His Majesty's Ships - H.M.S. Manxman

The War Illustrated, Volume 10, No. 248, Page 554, December 20, 1946.

Motto: "It will stand, however it is thrown."

Survivor of a batch of four fast minelayers laid down in 1939, H.M.S. Manxman displaces 2,650 tons, mounts a six 4-inch and several smaller guns, and was designed for a maximum speed of 40 knots.

Completed in 1941, she was selected by Admiral Sir James Somerville in August of that year to undertake the hazardous task of mining the approaches to the Italian port of Leghorn. To do this she was disguised as the big Vichy French destroyer Tigre, to which she bore a superficial resemblance, both ships having three funnels. In effecting the necessary alterations a photograph of a sister ship, the Free French destroyer Leopard, was taken as a model, and the ship's company was rigged in French uniforms.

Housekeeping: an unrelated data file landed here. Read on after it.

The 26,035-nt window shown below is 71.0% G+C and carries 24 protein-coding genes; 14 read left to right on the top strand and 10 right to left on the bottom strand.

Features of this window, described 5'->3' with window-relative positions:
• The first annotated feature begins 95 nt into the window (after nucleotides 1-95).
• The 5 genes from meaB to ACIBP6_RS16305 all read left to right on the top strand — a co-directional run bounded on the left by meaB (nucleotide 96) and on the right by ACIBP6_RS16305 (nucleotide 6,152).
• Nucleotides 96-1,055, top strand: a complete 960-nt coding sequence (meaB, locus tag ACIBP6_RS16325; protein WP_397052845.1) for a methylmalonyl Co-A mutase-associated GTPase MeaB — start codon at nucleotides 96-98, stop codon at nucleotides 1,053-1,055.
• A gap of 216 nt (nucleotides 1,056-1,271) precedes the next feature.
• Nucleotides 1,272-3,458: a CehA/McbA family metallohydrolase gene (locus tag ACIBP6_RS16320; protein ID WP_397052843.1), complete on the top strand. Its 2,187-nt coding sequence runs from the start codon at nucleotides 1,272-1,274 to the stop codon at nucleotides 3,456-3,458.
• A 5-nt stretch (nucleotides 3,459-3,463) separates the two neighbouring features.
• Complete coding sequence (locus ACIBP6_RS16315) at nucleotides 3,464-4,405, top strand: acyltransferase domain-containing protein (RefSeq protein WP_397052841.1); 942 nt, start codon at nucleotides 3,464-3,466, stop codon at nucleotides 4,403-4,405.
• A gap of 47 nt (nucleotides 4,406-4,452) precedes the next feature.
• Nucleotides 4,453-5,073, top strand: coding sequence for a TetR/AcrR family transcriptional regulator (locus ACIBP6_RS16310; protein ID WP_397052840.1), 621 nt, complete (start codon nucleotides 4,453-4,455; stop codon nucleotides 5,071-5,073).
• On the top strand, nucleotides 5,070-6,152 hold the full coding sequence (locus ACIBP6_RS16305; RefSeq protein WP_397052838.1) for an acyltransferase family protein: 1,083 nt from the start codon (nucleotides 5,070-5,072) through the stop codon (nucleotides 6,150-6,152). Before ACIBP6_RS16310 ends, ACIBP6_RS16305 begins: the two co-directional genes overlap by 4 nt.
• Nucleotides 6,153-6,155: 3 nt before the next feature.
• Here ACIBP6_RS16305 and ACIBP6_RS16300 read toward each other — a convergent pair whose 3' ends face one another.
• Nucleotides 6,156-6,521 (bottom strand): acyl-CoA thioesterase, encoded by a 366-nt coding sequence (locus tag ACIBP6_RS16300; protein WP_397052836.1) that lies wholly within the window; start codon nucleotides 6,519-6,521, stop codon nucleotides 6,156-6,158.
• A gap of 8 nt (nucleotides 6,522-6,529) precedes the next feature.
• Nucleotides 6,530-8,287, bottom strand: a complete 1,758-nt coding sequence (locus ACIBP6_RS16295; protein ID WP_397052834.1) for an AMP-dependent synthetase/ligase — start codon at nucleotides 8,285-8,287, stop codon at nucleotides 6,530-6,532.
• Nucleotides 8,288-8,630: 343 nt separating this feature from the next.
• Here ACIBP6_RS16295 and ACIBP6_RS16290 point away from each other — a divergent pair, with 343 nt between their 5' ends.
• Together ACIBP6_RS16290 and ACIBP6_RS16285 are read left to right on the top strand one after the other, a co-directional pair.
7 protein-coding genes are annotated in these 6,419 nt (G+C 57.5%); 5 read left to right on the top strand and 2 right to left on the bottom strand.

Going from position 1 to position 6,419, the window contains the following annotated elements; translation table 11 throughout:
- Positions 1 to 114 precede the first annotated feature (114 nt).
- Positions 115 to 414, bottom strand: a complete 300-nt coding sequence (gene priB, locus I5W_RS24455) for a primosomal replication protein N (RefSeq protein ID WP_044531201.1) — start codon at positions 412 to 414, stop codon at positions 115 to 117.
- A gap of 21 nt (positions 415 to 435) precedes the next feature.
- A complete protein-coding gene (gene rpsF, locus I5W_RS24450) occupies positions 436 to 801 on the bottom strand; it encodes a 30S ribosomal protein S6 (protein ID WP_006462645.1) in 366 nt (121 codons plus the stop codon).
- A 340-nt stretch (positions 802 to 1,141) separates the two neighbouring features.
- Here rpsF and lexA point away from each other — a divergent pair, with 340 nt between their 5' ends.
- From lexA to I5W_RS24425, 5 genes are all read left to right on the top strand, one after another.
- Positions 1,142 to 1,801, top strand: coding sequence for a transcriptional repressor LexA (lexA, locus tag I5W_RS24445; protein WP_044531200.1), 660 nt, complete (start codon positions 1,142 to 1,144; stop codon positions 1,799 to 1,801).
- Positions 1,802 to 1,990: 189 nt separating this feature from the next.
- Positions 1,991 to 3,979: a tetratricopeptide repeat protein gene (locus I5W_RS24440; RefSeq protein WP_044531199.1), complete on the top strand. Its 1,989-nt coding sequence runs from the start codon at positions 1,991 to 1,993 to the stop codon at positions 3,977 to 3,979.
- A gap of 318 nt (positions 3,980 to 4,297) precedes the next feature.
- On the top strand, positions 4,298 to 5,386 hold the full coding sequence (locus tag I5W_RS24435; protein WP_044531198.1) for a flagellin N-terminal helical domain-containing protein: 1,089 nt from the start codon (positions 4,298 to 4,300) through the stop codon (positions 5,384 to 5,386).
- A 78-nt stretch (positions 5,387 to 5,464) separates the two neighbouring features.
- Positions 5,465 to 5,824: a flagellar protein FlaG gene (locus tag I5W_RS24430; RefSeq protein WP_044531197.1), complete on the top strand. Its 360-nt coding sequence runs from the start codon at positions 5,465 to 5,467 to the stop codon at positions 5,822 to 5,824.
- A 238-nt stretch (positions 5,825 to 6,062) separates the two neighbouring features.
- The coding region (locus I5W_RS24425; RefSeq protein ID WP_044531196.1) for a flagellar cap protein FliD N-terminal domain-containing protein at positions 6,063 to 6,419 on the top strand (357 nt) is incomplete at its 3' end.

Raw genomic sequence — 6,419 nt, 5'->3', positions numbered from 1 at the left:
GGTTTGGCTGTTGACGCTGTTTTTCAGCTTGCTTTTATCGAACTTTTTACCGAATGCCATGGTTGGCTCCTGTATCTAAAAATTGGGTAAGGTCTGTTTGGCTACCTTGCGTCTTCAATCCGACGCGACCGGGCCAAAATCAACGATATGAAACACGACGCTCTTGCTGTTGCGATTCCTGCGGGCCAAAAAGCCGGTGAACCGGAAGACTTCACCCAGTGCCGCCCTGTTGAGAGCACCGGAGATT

Under the command of Captain R.K. Dickson the minefield was duly laid during hours of darkness. Though a French cruiser and sundry enemy aircraft were sighted while on passage, the Manxman was not interfered with, and returned safely to her station in the Atlantic. In the course of the ensuing 15 months she carried out other useful service, and was with the Allied force covering the landings in North Africa in November 1942. She was then torpedoed by an enemy submarine and badly damaged. Emerging from refit towards the end of the war, she proceeded to the Pacific, where she was serving when Japan surrendered.

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